2018 -what to look forward to (space-wise)

This year I’ve decided, for once, not to do any New Year Resolutions. After all, I’ve started 2018 in bed with strong flu and the energy level of a (sick) kitten, and it’s not something that puts you in a mood for heroic plans. What I’ve done instead is to have a look at what NASA and other space players have in store for us in 2018. I was not disappointed.

  • SpaceX’s giant Falcon Heavy rocket (planned since 2011) will likely lift off this month or just a bit later, and that’s huge in every sense of the term. For a sneak peek, see this
  • NASA’s next exoplanet-hunting spacecraft, TESS, is probably going on duty from March. “TESS is an all-sky survey. Kepler only looks at 1/400 of what TESS will observe in the sky. Exoplanets that are identified by TESS can be potentially followed up and researched further by ground-based telescopes. TESS will look at stars that are nearer and brighter than the ones Kepler has studied. Many Kepler exoplanets cannot be followed up by ground-based telescopes for mass measurements since they are too far away. With both the size and the mass of an exoplanet, you can learn the density, and TESS opens that door because it looks at the nearest and brightest stars, where we can follow up with ground-based telescopes.” (More about TESS here). How not to be excited? 
  • Mars, here we come again. NASA’s Mars Insight (Interior exploration using Seismic Investigations, Geodesy and Heat Transport) is the only mission heading to the Red Planet during next launch window, leaving on May 5th from Vandenberg Air Force Base, California, heading for Elysium Planitia, where it will land on November 26, 2018.
  • Let’s touch the Sun. Scheduled to launch from Cape Canaveral on July 31, NASA’s Parker Solar Probe is nicknamed as the “mission that will touch the Sun.” Designed to study the outer solar corona, the probe will pass just 3.7 million miles (13% of Mercury’s perihelion distance) from the Sun’s photosphere, collecting unique science.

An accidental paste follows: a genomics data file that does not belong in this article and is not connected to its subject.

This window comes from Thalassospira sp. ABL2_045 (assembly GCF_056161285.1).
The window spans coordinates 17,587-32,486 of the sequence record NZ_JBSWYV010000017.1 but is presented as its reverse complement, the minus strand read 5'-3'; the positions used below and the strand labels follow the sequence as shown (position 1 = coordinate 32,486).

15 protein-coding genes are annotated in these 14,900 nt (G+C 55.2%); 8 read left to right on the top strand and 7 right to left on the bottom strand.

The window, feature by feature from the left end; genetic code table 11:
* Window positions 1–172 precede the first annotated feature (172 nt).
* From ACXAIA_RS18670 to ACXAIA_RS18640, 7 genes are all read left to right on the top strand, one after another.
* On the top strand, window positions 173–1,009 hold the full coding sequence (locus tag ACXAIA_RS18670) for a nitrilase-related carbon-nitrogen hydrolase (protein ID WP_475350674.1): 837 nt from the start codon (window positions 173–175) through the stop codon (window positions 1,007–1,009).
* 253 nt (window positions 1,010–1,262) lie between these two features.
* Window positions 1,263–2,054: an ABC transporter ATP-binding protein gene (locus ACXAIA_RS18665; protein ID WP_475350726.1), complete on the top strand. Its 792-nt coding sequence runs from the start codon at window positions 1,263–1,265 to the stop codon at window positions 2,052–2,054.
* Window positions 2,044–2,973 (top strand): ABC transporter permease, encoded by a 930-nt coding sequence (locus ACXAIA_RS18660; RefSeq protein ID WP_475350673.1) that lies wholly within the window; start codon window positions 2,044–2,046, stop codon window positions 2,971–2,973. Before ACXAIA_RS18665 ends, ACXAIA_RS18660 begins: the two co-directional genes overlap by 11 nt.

• OSIRIS-REX reaches Bennu. In September 2016, NASA launched its OSIRIS-REx spacecraft, sending the probe on a journey to grab samples from Bennu, an asteroid. The trip to Bennu takes about two years, and finally, in August of this year, the spacecraft will reach its target, coming within 1.2 million miles of the rock. It will be back around 2023.
  • ESA heads for Mercury. The flagship planetary mission for the European Space Agency and Japanese Aerospace Exploration Agency in 2018, BepiColombo will launch next October for Mercury. The spacecraft will reach orbit around Mercury in December 2025, after multiple flybys of Earth, Venus and Mercury.

I can’t wait for 2018 to get going!

14 Comments

  1. Tammy

    Awesome year indeed! I saw the SpaceX rocket last month here in California and it was amazing! (Different one I’m assuming?)

    Reply
    1. Steph P. Bianchini (Post author)

      Yes, apparently the new one packs 3 of them…? I’m so, so keyed up 😀

      Reply
    2. Steph P. Bianchini (Post author)

      Yes, this one has three Space X rockets put in rack together… awesome. I can’t wait. 🙂

      Reply
  2. maddalena@spaceandsorcery

    Every time I see a mention of a Mars mission I’m thrilled: it will not happen in my time, but I’m certain that Mars could be another home for humanity, so every new mission carries a bit of my hopes for that future with it.
    Thanks for sharing! 🙂

    Reply
    1. Steph P. Bianchini (Post author)

      Mars – I’d really love to go there. Who knows what we’ll find there?

      Reply
    2. Steph P. Bianchini (Post author)

      I think you’re right and that we might even witness it… in twenty or thirty year time, humanity will be there. 🙂

      Reply
      1. maddalena@spaceandsorcery

        If it’s sooner than thirty I might still possess some functioning brain cells to appreciate humanity’s new record… 😀

        Reply
  3. Captain's Quarters

    Absolutely loved this list. I hope ye feel better.
    x The Captain

    Reply
    1. Steph P. Bianchini (Post author)

      Thanks, Cap! Much better now!

      Reply
    2. Steph P. Bianchini (Post author)

      Thanks Cap!

      Reply
  4. sjhigbee

    I’m so sorry to hear you’re currently smitten, Steph – and I very much hope that you will soon be back on your feet. And thank you for summoning up the energy to round up this extremely exciting developments:).

    Reply
    1. Steph P. Bianchini (Post author)

      Thanks Sarah! Good to start a new year like that, you known you have something to fight for! 😀 Looking forward to a great new year!

      Reply
    2. Steph P. Bianchini (Post author)

      Thanks Sarah, feeling better now 🙂

      Reply
      1. sjhigbee

        I’m glad to hear it:)

        Reply

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